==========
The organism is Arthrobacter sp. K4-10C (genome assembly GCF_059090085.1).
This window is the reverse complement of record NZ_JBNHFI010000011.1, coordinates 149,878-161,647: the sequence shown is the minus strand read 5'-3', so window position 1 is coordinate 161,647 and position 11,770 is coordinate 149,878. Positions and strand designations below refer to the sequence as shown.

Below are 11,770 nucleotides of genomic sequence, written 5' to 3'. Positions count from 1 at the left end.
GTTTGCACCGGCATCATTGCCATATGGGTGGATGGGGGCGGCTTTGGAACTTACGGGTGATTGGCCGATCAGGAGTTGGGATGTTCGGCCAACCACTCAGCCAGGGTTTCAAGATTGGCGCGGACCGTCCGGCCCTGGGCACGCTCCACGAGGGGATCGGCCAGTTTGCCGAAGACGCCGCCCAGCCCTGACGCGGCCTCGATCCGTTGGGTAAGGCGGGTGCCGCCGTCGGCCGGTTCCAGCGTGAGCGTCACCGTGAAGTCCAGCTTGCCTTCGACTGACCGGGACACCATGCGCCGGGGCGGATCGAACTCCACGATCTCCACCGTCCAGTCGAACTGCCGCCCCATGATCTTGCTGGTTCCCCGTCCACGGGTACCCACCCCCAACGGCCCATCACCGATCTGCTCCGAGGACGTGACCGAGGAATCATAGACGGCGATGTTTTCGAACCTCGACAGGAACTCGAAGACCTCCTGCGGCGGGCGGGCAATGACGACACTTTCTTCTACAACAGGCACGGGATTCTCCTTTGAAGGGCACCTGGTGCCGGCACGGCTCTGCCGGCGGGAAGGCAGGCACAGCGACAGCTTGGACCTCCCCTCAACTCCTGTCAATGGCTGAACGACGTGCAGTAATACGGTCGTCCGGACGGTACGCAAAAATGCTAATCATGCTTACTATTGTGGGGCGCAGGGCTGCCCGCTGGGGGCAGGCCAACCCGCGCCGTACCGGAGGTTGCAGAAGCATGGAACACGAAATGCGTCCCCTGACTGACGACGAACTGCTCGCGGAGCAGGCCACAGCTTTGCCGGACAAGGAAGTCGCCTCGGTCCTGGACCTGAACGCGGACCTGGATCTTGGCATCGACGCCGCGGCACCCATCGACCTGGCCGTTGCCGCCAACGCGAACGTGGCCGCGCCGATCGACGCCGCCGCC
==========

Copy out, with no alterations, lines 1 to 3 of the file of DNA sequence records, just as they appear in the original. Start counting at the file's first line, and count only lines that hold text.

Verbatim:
The organism is Arthrobacter sp. K4-10C (genome assembly GCF_059090085.1).
This window is the reverse complement of record NZ_JBNHFI010000011.1, coordinates 149,878-161,647: the sequence shown is the minus strand read 5'-3', so window position 1 is coordinate 161,647 and position 11,770 is coordinate 149,878. Positions and strand designations below refer to the sequence as shown.

Below are 11,770 nucleotides of genomic sequence, written 5' to 3'. Positions count from 1 at the left end.